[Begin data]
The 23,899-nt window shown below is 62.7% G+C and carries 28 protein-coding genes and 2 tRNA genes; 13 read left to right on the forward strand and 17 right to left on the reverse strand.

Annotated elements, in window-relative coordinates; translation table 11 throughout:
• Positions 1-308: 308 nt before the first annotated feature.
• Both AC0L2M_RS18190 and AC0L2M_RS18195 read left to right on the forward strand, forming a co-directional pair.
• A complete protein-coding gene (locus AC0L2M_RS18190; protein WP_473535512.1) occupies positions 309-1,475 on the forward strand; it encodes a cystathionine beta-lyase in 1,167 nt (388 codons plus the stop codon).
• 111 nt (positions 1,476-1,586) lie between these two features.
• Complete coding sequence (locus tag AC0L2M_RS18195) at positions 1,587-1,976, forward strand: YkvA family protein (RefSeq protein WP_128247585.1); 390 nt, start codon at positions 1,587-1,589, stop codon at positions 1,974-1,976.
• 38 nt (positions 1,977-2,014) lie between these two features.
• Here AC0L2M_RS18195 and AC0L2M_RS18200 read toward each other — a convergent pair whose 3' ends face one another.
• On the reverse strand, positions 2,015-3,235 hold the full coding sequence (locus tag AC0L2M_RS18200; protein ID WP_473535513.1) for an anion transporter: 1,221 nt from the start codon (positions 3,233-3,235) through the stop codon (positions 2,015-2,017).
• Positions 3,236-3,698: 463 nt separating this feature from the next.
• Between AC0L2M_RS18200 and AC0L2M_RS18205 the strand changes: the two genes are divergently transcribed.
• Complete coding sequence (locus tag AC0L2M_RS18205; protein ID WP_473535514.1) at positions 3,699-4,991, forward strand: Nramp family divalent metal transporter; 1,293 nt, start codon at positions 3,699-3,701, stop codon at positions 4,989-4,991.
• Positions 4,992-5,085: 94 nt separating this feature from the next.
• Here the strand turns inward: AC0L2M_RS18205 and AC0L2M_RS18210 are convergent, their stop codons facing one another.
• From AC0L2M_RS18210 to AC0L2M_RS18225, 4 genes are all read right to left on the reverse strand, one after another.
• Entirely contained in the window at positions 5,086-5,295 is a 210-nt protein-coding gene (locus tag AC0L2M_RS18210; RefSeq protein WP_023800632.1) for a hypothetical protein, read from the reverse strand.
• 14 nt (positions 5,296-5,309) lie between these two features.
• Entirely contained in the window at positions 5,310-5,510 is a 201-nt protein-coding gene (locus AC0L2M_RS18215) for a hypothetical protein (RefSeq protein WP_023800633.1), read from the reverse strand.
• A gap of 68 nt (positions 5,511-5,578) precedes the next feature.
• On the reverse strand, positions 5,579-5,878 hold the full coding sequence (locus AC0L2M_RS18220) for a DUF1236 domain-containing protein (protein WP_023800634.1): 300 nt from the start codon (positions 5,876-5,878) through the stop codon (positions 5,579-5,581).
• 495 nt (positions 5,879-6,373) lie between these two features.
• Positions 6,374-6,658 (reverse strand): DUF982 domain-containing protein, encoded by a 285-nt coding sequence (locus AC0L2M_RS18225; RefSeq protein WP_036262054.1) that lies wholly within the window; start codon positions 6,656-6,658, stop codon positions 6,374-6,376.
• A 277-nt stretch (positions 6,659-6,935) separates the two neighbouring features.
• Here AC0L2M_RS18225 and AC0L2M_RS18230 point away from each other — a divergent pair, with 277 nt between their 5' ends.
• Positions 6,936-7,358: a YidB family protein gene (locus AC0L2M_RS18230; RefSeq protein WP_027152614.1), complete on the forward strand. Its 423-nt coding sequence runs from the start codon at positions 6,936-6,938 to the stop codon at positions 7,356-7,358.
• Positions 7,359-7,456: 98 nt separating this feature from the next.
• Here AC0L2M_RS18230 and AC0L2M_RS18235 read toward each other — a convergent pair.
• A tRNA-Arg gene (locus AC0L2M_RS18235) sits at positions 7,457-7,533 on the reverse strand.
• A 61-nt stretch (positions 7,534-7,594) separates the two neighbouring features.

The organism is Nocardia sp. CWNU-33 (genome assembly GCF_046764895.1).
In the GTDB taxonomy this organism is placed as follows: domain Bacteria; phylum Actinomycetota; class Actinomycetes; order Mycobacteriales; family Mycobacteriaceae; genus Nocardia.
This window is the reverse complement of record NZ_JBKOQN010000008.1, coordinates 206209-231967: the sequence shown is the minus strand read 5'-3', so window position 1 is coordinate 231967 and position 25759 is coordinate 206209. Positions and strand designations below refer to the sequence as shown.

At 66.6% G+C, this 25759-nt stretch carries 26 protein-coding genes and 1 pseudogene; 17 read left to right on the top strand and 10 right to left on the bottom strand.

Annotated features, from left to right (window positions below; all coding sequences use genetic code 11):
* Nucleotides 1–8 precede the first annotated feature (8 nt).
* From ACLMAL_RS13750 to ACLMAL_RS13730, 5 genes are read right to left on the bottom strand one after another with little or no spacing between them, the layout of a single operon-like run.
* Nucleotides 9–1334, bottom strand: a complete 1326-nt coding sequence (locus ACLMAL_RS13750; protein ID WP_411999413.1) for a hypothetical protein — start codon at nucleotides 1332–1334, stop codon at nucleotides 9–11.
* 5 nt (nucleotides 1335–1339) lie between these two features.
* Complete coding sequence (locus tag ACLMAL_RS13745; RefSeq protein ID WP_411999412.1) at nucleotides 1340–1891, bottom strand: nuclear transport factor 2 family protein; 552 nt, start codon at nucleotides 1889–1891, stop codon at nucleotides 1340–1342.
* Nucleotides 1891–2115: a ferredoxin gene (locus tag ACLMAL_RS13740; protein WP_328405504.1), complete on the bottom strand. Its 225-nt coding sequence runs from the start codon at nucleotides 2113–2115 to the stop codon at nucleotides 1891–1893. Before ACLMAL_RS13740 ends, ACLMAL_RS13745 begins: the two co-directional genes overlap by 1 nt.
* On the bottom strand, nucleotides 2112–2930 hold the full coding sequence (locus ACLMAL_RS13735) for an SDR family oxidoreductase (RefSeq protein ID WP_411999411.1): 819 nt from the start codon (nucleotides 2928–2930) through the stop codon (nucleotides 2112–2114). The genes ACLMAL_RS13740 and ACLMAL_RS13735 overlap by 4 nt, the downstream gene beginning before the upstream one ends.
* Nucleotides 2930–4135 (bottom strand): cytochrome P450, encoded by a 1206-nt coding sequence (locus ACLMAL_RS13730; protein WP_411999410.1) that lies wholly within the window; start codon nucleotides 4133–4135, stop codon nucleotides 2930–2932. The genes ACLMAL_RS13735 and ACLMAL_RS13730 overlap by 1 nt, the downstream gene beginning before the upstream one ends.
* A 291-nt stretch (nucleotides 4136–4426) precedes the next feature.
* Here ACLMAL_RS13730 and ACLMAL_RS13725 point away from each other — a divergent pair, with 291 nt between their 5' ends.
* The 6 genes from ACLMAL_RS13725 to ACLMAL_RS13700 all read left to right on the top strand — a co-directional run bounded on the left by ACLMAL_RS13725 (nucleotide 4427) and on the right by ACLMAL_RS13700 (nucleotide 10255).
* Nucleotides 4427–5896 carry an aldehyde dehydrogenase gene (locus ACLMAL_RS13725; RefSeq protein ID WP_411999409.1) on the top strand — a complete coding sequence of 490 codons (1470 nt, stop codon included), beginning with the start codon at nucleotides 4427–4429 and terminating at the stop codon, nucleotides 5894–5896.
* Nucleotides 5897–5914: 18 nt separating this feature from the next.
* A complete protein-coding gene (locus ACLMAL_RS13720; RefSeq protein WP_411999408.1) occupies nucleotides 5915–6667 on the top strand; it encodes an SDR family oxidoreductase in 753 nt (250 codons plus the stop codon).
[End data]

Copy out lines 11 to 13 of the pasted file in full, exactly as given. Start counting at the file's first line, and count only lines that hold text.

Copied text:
• Positions 3,236-3,698: 463 nt separating this feature from the next.
• Between AC0L2M_RS18200 and AC0L2M_RS18205 the strand changes: the two genes are divergently transcribed.
• Complete coding sequence (locus tag AC0L2M_RS18205; protein ID WP_473535514.1) at positions 3,699-4,991, forward strand: Nramp family divalent metal transporter; 1,293 nt, start codon at positions 3,699-3,701, stop codon at positions 4,989-4,991.